In accordance with the present invention, the printer controller 14 scales the band of luminescence values between 2,410 and 3,653 to obtain a plurality of printer luminescence values corresponding to the range of luminescence values printable by the printer 8. Hence, for example, utilizing linear scaling, the image luminescence values 2,410 and 3,653 are scaled to the printer luminescence values 0 and 256, respectively, and the values therebetween are scaled linearly.

As shown in FIG. 3, the scaled band of luminescence values between 2,410 and 3,653 includes groups 24 and 26 of continuous luminescence values that are separated by the band of luminescence values 36 between 2,954 and 3,187 having less than the desired quantity of image luminescence values associated therewith. The scaling, however, can be performed on one group, e.g., 24, of continuous luminescence values or on more than two adjacent groups, e.g., groups 24, 26 and 28, of luminescence values where each group is separated by one or more luminescence values having less than the desired quantity of image luminescence values associated therewith.

The band of luminescence values between 2,410 and 3,653 includes 1,243 luminescence values to be scaled to the 256 printer luminescence values. Scaling the 256 printer luminescence values to the 1,243 image luminescence values results in a scaling factor of approximately 4.86 to 1. In contrast, scaling the 256 printer luminescence values to the 4,096 image luminescence values of the histogram 18 results in a scaling factor of 16 to 1.

In order to print a useful image, the image luminescence values outside the groups of image luminescence values 24 and 26 and the band of luminescence values 36 are assigned one or more predetermined values. For example, image luminescence values below the image luminescence value 2,410 are assigned the printer luminescence value 0, which corresponds to the color black. Similarly, image luminescence values above the image luminescence value 3,653 are assigned the printer luminescence value 256, which corresponds to the color white.

With reference to FIG. 4a, image luminescence values are shown distributed in portions of a 512512 pixel array. The image luminescence values in the pixel array of FIG. 4a are utilized by the printer 8 to generate the histogram 18 shown in FIG. 2. Scaling the image luminescence values of FIG. 4a utilizing the scaling shown in FIG. 3 results in the plurality of printer luminescence values shown in the portions of the 512512 pixel array of FIG. 4b.

More specifically, utilizing the scaling shown in FIG. 3, the image luminescence value 1,875 for pixel (0,0), in FIG. 4a, is replaced with a printer luminescence value 0. Similarly, the image luminescence values 2,420 and 3,621 for pixels (3,3) and (255,3) are replaced with the printer luminescence values 2 and 249, respectively. The replacement of image luminescence values for each pixel in FIG. 4a, utilizing the scaling shown in FIG. 3, continues until the plurality of printer luminescence values shown in FIG. 4b is obtained. The print engine 16 of the printer 8 prints each printer luminescence value in FIG. 4b in a suitable sequence to obtain a hard copy of the electronic image represented by the printer luminescence values shown in FIG. 3.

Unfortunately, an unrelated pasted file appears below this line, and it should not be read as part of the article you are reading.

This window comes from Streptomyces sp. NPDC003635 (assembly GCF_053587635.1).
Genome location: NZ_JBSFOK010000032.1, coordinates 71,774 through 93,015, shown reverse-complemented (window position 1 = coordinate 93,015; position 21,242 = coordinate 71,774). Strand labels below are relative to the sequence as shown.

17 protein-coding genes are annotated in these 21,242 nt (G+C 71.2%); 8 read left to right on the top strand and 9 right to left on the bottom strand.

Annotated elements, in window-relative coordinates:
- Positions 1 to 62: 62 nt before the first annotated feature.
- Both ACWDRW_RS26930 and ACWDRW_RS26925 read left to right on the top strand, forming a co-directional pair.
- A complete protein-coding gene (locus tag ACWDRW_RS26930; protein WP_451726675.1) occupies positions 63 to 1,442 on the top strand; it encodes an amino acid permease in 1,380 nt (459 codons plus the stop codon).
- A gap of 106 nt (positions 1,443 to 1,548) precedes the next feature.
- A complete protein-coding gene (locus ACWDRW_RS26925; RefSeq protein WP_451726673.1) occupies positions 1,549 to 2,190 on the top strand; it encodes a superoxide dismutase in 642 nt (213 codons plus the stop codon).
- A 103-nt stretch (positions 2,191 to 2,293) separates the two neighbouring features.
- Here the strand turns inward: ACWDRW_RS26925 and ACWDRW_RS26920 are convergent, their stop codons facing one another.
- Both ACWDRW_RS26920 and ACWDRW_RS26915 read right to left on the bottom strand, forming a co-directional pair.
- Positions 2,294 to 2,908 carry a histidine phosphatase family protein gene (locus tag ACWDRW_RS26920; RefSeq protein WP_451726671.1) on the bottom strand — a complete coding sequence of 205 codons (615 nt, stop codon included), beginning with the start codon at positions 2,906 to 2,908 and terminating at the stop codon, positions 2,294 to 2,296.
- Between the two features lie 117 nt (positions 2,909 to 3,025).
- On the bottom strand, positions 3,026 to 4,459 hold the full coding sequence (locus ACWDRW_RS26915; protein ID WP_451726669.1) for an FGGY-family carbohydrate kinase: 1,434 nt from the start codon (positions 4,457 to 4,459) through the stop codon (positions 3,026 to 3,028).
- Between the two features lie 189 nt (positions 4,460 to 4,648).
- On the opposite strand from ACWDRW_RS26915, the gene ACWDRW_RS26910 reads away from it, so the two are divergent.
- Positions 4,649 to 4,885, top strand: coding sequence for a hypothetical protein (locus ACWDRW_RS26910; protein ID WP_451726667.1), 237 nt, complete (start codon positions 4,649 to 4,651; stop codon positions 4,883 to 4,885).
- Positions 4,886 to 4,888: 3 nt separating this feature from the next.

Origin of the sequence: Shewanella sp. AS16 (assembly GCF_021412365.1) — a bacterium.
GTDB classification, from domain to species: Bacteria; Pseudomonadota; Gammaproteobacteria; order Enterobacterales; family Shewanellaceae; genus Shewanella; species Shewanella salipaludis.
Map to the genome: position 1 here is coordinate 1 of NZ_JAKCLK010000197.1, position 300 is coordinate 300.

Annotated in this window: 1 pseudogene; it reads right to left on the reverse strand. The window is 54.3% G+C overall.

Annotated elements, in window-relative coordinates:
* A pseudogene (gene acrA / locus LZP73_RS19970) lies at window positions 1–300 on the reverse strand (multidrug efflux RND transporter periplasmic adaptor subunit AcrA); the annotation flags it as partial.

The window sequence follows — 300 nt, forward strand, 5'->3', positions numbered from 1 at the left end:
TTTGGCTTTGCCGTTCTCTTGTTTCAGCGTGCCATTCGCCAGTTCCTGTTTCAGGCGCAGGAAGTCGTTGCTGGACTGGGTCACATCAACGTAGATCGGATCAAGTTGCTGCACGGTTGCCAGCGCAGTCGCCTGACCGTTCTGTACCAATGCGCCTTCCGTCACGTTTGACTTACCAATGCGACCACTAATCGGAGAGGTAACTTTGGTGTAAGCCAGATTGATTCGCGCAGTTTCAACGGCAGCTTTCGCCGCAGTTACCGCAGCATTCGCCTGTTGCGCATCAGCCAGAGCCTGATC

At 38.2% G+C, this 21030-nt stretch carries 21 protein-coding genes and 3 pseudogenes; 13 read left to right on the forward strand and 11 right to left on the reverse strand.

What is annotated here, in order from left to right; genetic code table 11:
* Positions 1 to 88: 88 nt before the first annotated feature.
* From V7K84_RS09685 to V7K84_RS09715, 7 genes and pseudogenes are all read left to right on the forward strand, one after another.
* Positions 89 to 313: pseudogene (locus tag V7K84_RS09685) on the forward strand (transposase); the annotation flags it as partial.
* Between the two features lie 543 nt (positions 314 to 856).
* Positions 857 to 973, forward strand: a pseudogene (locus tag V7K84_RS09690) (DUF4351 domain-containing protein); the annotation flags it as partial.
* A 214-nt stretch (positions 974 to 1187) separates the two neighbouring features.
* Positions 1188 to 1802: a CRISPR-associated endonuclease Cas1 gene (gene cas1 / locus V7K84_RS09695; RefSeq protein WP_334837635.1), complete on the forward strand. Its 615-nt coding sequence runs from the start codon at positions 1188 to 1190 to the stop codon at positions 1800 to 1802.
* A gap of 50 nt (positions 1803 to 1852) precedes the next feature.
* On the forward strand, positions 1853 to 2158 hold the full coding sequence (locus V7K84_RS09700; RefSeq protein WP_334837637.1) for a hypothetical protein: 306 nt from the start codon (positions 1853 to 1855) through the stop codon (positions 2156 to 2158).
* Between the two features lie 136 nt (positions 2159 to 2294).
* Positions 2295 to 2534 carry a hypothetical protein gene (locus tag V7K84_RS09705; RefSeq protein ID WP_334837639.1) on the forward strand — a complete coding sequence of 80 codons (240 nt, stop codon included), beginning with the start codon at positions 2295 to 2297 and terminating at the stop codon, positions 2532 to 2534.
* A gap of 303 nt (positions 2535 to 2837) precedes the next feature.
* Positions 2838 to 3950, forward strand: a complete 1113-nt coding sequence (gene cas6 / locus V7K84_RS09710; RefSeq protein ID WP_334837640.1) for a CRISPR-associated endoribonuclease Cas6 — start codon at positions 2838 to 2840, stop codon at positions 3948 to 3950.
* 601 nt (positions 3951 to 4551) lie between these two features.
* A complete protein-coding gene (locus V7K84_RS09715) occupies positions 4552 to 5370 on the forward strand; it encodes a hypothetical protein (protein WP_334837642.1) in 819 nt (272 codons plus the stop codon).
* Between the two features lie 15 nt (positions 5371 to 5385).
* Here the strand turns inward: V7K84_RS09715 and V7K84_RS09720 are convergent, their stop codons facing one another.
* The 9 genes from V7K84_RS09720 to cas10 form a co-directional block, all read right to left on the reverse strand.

As described above, to reduce the scaling factor, one or more predetermined luminescence values are assigned to pixels having luminescence values outside the groups of luminescence values 24 and 26 and the band of luminescence values 36 shown in FIG. 3. In one embodiment, the desired luminescence values are empirically selected. In another embodiment, one or more luminescence values corresponding to a background portion of the electronic image are obtained. Specifically, from the obtained image luminescence values, a median image luminescence value is determined for the background and a predetermined image luminescence value is assigned to each image luminescence value below the median image luminescence value. Preferably, the image luminescence values are obtained from a boundary of the electronic image and more specifically, where the electronic image represents a rectangular image, the image luminescence values are obtained from each corner of the electronic image. Preferably, a plurality of luminescence values are obtained from pixels associated with each corner of the electronic image. More preferably, the plurality of luminescence values from each corner are not adjacent. For example, luminescence values for pixels (0,0), (0,2), and (0,4) of one corner of the electronic image are obtained and utilized to determine the median luminescence value for the background.

With reference to FIG. 5, in accordance with another embodiment of the invention, the luminescence values of the histogram 18 are scaled utilizing piecewise scaling. In this embodiment, a majority of the scale of printer luminescence values are associated with the band of luminescence values containing the most diagnostically useful image luminescence values, i.e., the luminescence values between 2,410 and 3,653. As shown in FIG. 5, however, portions of the scale of printer luminescence values are associated with the luminescence values of the histogram 18 between 0 and 2,410 and between 3,653 and 4,096. Specifically, the scale of printer luminescence values between 0 and 64 are associated with the band of luminescence values between 0 and 2,410 and the scale of printer luminescence values between 224 and 256 are associated with the luminescence values between 3,653 and 4,096. Hence, the scale of printer luminescence values between 64 and 224 corresponds to a scaling factor of approximately 7.78; the scale of printer luminescence values between 0 and 64 corresponds to a scaling factor of 37.66; and the scale of printer luminescence values between 224 and 256 correspond to a scaling factor of 13.84.